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Re: Thoughts on current discussion around QR codes

From: MXS Insights <mxsinsights@gmail.com>
Date: Mon, 17 Feb 2020 18:58:05 +0100
Message-Id: <A252C03D-15C5-4D94-BF3B-4FCFD3F7CDFC@gmail.com>
Cc: Christopher Allen <ChristopherA@lifewithalacrity.com>, Leonard Rosenthol <lrosenth@adobe.com>, Credentials Community Group <public-credentials@w3.org>, W3C DID Working Group <public-did-wg@w3.org>
To: Wolf McNally <wolf@wolfmcnally.com>
Commenting as an observer on the WG.

In a previous life I dealt a lot with barcodes (linear and 2D).  One of the big challenges with symbologies is that the larger they get the greater occurrence of misreads.  This is true with linear Code 3/9, interleaved Code 2/5 and certainly 2D Data Matrix symbols.  I was dealing with the symbols in a production environment (high volume mail creation equipment - 24,000 bills/hr).  There were vendors in the market that were constantly putting forward increase data density in the symbols and issues around print quality, orientation, twist, misreads on in-between pieces all of these impacted the overall production throughputs.

There was another approach (which the company I worked for at the time) put forward, that was a data minimization approach, putting only a reference pointer in the symbology and then having unlimited data size in the data file.  The approach of increasing the information density is also an issue that is facing some of the RFID manufacturers where they are trying to stored specific data in the tag itself.  The big challenge there is that there is never enough space.  Nature abhors a vacuum and a symbol will never be able to hold all the information you would like.  

I would agree with Phil here, making it bigger, chaining them, is the wrong approach.  It will open reliability issues and more problems than you expect.

Michael Shea.

> On Feb 16, 2020, at 4:34 PM, Wolf McNally <wolf@wolfmcnally.com> wrote:
> 
> I'd like to point out that any single static barcode will have capacity limits, and we are talking about encoding something that has no inherent limits: the DID document. But this does not mean we have to abandon QR codes, nor does it mean we have to animate them. It simply means we need to sequence them. A sequence of bar codes, whether it is animated, paged on user demand as each one is read, or on the printed page "waved over" by the reading device, has effectively unlimited capacity. Animating a sequence of QR codes can be thought of as "auto-paging" through them. Animation may or not be the best way to convey a sequence of QR codes— user testing should decide that. Obviously, animation is not available on the printed page, but nor is it required either. I suggest this group not fixate on the idea of "animated QR codes" or "high density other codes" but simply on a standard way of effectively removing the capacity limit of *any* bar code by settling on a standard to sequence them. I described one way to do this in my AirgappedSigning proposal.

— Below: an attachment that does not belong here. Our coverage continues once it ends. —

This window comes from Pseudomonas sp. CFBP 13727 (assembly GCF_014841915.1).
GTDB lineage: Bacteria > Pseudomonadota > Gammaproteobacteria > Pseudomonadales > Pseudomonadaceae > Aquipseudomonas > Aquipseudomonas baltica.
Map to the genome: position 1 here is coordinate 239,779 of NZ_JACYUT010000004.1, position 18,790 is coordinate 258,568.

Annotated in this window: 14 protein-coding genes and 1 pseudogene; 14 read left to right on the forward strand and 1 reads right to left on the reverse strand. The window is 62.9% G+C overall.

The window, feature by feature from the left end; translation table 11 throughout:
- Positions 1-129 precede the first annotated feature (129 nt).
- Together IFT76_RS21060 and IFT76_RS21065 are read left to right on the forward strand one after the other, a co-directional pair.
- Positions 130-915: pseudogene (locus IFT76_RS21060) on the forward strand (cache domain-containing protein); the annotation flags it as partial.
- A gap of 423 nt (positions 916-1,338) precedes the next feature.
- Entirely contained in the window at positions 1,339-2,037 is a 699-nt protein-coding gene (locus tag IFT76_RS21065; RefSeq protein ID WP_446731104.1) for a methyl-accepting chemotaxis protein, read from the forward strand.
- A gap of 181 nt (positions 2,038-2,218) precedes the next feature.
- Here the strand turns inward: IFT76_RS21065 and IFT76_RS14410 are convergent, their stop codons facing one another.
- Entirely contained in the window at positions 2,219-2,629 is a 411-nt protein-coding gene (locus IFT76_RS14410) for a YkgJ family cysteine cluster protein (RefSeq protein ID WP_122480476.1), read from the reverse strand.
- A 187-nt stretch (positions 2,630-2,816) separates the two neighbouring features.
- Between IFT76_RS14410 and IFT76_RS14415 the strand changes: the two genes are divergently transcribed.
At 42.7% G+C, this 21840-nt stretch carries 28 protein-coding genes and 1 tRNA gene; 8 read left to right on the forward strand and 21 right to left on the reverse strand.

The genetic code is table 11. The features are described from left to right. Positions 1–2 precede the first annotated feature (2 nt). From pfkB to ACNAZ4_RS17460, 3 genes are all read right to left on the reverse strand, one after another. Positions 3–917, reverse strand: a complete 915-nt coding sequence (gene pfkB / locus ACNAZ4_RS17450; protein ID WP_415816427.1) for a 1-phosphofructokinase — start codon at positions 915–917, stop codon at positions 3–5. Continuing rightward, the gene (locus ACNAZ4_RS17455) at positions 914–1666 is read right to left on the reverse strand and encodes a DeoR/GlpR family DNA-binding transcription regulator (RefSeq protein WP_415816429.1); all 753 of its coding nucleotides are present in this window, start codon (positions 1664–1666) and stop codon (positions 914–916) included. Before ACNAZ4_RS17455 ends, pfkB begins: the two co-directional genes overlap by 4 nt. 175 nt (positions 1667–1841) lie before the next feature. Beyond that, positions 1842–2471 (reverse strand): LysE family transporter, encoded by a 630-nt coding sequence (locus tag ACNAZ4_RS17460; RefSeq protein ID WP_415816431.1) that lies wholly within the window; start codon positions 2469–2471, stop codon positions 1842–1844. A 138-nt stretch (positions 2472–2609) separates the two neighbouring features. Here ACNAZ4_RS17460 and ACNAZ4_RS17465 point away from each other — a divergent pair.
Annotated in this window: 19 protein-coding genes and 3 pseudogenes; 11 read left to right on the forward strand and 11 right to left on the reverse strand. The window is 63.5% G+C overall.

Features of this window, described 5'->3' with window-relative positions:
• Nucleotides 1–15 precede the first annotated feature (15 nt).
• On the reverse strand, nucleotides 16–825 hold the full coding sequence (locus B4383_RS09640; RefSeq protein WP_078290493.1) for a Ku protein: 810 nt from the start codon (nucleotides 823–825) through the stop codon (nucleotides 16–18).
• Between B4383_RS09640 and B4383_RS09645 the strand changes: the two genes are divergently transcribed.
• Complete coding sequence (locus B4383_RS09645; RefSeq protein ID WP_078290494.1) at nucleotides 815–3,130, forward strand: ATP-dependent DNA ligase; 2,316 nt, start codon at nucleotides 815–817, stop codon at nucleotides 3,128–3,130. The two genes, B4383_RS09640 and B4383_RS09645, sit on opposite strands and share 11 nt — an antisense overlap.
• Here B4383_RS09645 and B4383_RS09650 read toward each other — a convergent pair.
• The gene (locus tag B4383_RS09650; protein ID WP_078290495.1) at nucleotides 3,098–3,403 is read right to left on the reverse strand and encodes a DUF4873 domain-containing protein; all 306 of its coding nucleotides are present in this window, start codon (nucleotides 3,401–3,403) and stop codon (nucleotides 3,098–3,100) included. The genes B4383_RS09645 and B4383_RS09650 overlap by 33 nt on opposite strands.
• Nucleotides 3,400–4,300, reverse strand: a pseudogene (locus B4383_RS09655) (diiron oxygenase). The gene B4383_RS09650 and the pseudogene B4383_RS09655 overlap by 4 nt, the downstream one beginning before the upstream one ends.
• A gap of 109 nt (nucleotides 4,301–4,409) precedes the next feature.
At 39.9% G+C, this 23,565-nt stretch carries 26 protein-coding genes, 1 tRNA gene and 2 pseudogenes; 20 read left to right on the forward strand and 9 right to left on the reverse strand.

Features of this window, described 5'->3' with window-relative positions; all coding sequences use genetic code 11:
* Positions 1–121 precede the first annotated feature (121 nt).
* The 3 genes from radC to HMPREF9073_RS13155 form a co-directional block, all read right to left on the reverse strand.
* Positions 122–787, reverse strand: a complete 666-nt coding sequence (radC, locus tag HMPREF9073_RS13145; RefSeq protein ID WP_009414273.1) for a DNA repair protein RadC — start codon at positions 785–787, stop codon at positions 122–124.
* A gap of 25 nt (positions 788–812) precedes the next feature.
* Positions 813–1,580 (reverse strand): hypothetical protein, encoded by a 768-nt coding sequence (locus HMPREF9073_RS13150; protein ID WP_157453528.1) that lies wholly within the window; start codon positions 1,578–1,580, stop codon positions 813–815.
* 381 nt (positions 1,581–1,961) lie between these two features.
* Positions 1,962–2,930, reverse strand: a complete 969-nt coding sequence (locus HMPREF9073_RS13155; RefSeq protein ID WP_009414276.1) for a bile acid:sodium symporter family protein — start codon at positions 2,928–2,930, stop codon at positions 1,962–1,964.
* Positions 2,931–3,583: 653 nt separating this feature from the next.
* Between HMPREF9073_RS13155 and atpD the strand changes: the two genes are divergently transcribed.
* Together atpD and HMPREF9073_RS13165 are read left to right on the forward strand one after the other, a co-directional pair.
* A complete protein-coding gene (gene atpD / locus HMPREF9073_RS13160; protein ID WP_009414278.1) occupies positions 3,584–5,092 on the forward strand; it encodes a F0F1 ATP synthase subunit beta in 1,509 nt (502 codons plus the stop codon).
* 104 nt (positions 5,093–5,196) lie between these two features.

> 
> 🐺
> Wolf McNally
> 
>> On Feb 16, 2020, at 5:43 AM, Leonard Rosenthol <lrosenth@adobe.com <mailto:lrosenth@adobe.com>> wrote:
>> 
>> Yes, GB18030 is a Chinese national standard for encoding of Chinese characters.  Conceptually like JIS in Japan or ASCII or ISO-Latin-1 for other countries.
>>  
>> FYI: CHF118 is the standard price for most ISO standards.  
>> Remember that ISO makes its $$ selling their standards while allowing *free* membership in their standards process (vs. the W3C that *charges* for membership, but makes their standards free).   Everyone has to make a living and both approaches towards standards development are valid.
>>  
>> Leonard
>>  
>> From: Christopher Allen <ChristopherA@lifewithalacrity.com <mailto:ChristopherA@lifewithalacrity.com>>
>> Date: Sunday, February 16, 2020 at 6:46 AM
>> To: Credentials Community Group <public-credentials@w3.org <mailto:public-credentials@w3.org>>, W3C DID Working Group <public-did-wg@w3.org <mailto:public-did-wg@w3.org>>, Wolf McNally <wolf@wolfmcnally.com <mailto:wolf@wolfmcnally.com>>
>> Subject: Re: Thoughts on current discussion around QR codes
>> Resent-From: <public-credentials@w3.org <mailto:public-credentials@w3.org>>
>> Resent-Date: Sunday, February 16, 2020 at 6:45 AM
>>  
>> Han Xin is a 2D bar code symbology intended particularly for the representation of Chinese characters. It appears to be based on the GB18030 <https://nam04.safelinks.protection.outlook.com/?url=http%3A%2F%2Ffileformats.archiveteam.org%2Fwiki%2FGB18030&data=02%7C01%7Clrosenth%40adobe.com%7C4f6c4b477fb64d8e7edc08d7b2d5e5c6%7Cfa7b1b5a7b34438794aed2c178decee1%7C0%7C0%7C637174504111315287&sdata=O4DuUaHlNiUcZjHOnIY9QcE8cZ3vbJ4Lu%2BF6IAdsnvU%3D&reserved=0> character encoding system, which encompasses Chinese and a number of other characters from Unicode <https://nam04.safelinks.protection.outlook.com/?url=http%3A%2F%2Ffileformats.archiveteam.org%2Fwiki%2FUnicode&data=02%7C01%7Clrosenth%40adobe.com%7C4f6c4b477fb64d8e7edc08d7b2d5e5c6%7Cfa7b1b5a7b34438794aed2c178decee1%7C0%7C0%7C637174504111315287&sdata=5yq4AnRrA57I4X0cnIIlpvoQ6g738wQfLPh6qbe5w0c%3D&reserved=0>. It is a proprietary system whose formal spec is paywalled at a $147 price.
>>  
>> ISO price is 
>>  
>> 
>> BUY THIS STANDARD
>> 
>> FORMAT
>> 
>> LANGUAGE
>> 
>> PDF
>> 
>>                                                                 ENGLISH                                                         
>> 
>> PAPER
>> 
>>                                                                 ENGLISH                                                         
>> 
>> CHF118
> 


Received on Monday, 17 February 2020 17:58:27 UTC

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